6. Sid Mashburn (and staff)

Haberdasher, Southern Gentleman
Sid Mashburn is a throwback to a time when looking sharp was about a lot more than labels. His philosophy—the one reflected in his Atlanta store—is that good style is about knowing how to tie a tie, dress right for an occasion, and be comfortable in your own skin.“My look is kind of an amalgam of different things: European, preppy, southern. Preppy is oftentimes pejorative, but if you really boil it down, it’s nothing more than classic clothes—a pair of khaki pants, a Shetland sweater.”

On Sid (third from left): Suit, $1,575, by Raffaele Caruso for Sid Mashburn. Shirt, $175, tie, $95, shoes, $595, and belt by Sid Mashburn. On staff: Clothes by Sid Mashburn.

7. T.I.

World-class MC
The Atlanta-based rapper rejects hip-hop’s merry-go-round of trends in favor of tailored blazers, jeans of distinctly hip-hopian proportions, and one trademark: a hat cocked at an extreme angle. Only problem now? He’s due for prison time. But look for him to pick up where he left off—fashionwise, anyway—the day he gets out.

“Every morning, I start with my shoes. Usually, I have a pair that I just know I wanna wear, and from there I put my shirt with my shoes, my pants with my shirt, my belt with my shoes and my shirt. I have real basic, old-school, classic style, homey. I’m still a Polo kid. I still like my pants to fit a certain way. I got first-grade pictures of me in suits. So I guess the fact that more formal stuff like blazers is acceptable in hip-hop these days…I could take a little credit for that.”

Sports jacket, $1,860, and cardigan, $1,195, by Gucci. T-shirt, $16, by Calvin Klein Underwear. Jeans, $86, by Akoo. Sneakers, $390, by Marc Jacobs. Hat by Prada. Watch by Breitling.

8. Glenn O’Brien

GQ’s Style Guy
Find us an icon of New York’s punk/new-wave scene who looks as bold today as he did in 1978. Fact is, most are dead, washed-up, or worse—banking. The secret to Glenn O’Brien’s style longevity: He hasn’t strayed from his roots.

“How have I stayed stylish? I’ve always worn the same clothes. I have ties older than my wife. I think I’ve had this suit for twelve years. And it’s my favorite suit. Style is about expressing your personality, and it’s not like that changes from one year to the next. Winston Churchill had incredible style, and it was permanent. When I had shoulder-length hair, I wore the same kinds of clothes I wear now. I never wore bell-bottoms. It’s also about dressing with respect. My grandmother was a big influence on me in that way. If I was going on a date, she’d say, ‘You can’t wear that pink shirt—what’s the girl’s mother going to say? Have some respect.’”

Coat (his own) by John Pearse. Suit (his own) by Anderson & Sheppard. Shirt, $485, by Charvet. Slippers, $350, by Belgian Shoes. Vintage tie by Dries Van Noten. Duffel bag by T. Anthony.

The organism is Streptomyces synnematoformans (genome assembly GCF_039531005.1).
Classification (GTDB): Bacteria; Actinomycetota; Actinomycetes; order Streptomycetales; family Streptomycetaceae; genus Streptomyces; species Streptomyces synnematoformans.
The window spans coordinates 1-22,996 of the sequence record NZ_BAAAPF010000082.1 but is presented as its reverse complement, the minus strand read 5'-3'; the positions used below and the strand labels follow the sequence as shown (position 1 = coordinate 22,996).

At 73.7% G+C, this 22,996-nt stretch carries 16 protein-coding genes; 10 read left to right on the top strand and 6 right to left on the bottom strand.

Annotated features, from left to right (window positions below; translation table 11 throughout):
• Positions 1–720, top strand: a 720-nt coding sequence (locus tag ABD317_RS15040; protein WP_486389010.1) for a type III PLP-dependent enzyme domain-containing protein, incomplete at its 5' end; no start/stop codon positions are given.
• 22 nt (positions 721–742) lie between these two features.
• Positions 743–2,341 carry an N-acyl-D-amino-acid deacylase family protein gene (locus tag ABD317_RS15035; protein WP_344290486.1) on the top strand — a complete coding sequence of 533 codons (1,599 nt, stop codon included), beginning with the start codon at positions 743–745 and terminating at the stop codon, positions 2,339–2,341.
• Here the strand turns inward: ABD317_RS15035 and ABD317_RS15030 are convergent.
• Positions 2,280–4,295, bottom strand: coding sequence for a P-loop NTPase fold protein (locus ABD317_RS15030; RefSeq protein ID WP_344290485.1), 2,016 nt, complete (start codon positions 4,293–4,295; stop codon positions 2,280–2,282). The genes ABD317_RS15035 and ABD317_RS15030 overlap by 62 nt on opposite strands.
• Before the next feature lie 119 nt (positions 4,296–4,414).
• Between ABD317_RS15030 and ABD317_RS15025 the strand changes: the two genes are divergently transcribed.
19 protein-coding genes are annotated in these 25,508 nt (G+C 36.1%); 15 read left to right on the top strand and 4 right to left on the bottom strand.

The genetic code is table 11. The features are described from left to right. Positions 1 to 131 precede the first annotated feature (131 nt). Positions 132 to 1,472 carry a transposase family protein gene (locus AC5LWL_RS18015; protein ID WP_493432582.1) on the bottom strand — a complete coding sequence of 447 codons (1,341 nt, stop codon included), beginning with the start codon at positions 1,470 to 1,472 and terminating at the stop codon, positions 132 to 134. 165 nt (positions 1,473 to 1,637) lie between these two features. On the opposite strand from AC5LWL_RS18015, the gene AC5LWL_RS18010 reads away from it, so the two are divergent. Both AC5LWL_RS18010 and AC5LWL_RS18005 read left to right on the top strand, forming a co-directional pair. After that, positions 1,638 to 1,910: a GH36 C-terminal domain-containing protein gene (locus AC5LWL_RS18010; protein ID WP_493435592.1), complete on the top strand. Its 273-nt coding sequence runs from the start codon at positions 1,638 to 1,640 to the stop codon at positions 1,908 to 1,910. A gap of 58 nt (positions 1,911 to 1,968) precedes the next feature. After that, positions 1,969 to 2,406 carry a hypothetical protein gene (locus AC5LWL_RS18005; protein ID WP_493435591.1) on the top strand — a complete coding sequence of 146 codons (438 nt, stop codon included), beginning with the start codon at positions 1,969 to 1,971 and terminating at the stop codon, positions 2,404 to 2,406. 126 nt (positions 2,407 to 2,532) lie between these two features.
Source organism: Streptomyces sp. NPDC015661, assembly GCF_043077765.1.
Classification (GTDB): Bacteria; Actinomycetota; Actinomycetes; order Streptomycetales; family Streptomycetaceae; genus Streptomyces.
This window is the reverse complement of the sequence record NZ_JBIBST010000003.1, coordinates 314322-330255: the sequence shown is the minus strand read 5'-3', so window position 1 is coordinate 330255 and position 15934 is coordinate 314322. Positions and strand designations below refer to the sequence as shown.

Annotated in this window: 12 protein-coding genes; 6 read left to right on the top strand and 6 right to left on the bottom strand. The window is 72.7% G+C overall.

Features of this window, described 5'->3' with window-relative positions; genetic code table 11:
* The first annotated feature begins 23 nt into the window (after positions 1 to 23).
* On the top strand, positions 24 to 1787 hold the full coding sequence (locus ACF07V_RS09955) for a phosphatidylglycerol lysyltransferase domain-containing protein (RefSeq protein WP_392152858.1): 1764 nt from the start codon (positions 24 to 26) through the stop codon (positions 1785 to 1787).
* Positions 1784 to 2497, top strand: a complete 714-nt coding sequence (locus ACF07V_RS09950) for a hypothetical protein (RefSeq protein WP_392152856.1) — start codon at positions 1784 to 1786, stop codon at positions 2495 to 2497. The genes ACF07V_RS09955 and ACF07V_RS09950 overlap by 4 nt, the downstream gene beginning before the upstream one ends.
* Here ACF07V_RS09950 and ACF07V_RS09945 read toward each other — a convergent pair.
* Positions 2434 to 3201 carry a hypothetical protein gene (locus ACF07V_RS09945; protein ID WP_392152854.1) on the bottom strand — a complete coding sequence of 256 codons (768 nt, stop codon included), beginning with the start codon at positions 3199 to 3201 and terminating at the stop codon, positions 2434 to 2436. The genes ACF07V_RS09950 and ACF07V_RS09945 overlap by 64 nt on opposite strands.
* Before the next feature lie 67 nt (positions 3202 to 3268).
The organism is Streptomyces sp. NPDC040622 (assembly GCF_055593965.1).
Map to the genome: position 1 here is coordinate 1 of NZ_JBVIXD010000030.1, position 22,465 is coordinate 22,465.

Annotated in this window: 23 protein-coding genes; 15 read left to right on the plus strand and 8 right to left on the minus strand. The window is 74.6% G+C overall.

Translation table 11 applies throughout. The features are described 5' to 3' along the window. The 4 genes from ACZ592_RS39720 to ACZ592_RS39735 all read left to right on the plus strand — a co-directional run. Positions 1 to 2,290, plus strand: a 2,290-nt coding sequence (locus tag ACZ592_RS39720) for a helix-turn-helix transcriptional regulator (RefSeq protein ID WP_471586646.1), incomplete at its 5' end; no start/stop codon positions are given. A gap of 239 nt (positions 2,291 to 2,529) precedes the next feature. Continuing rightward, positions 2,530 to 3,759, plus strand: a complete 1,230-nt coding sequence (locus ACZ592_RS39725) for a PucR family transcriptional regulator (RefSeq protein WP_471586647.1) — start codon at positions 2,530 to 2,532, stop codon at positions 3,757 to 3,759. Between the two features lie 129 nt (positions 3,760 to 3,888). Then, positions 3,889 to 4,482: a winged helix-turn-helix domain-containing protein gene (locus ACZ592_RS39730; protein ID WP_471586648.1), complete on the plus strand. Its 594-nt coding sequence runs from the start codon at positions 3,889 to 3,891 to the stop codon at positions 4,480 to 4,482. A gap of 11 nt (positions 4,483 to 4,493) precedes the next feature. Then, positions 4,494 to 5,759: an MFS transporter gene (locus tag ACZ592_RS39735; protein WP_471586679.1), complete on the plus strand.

9. Jason Schwartzman

Actor, Indie Rocker
Even when he was an awkward kid playing an even more awkward kid in Rushmore, you could tell Jason Schwartzman had style. Behold, a decade or so later he’s an ace at looking cool in a suit.

“Ever since I was a little boy and I had to dress up, I liked suits. I’d slick my hair back and be like ‘Yeah!’ When I talked to the casting director about going in for Rushmore, I remember I was wearing tails. When I met Wes Anderson, he didn’t wear suits. He wore a collared shirt with corduroys and a sweater—always. Then he got to suits. Later, I decided that I wanted to wear them, and I asked Wes where to go. I got a blue one, a pin-striped one, and a gray one. I like combining different things like a sweatshirt and a suit, but I don’t feel totally comfortable going balls to the wall; one half of me doesn’t want to stand out, and another part loves Keith Moon.”

Suit, $1,940; baseball jacket, $455; shirt, $230;and tie, $125: all by Band of Outsiders. Vintage sneakers by Adidas Originals. Sunglasses by Ray-Ban.

10. Ed Ruscha (and son, Eddie)

Artist, L.A. Icon
At the age of 71, Ruscha brings to his style the same attitude and humor that imbues his artwork. Exception: He may have created those iconic “word paintings,” but he says he “never liked T-shirts with sayings on ’em.”

“My style is…loose and lazy? [laughs] It has everything to do with living out here. I’ve got a pair of 501s on now. And I have several pairs of thin cotton pants by Armand Basi, which are good for this weather. René Magritte—he’d paint wearing a suit and tie. Artists got rough-and-ready around the ’50s—all-out comfort became important. For twenty-five years, all I bought was used clothing. The only extravagance was that I had a couple of sequined cowboy shirts made. I don’t like all-black and I don’t wear suits and ties that often. When I do wear a tie, it’s usually a bolo tie. I have a collection of ’em—I like those little strings that dangle.”

On Ed: Suit jacket, $1,185,and pants, $590, by Costume National. Vintage shirt by PS Paul Smith. Vintage bolo tie (his own). Sneakers, $50, by Converse. On Eddie: Vintage t-shirt and hat (his own). Jeans, $155, by A.P.C. Custom

Theses are definitely trend setting men in today’s generation, with J.T bringing back the old school to vintage-modern wear by Jason Schwartzman and the semi-formal wear by Ruscha.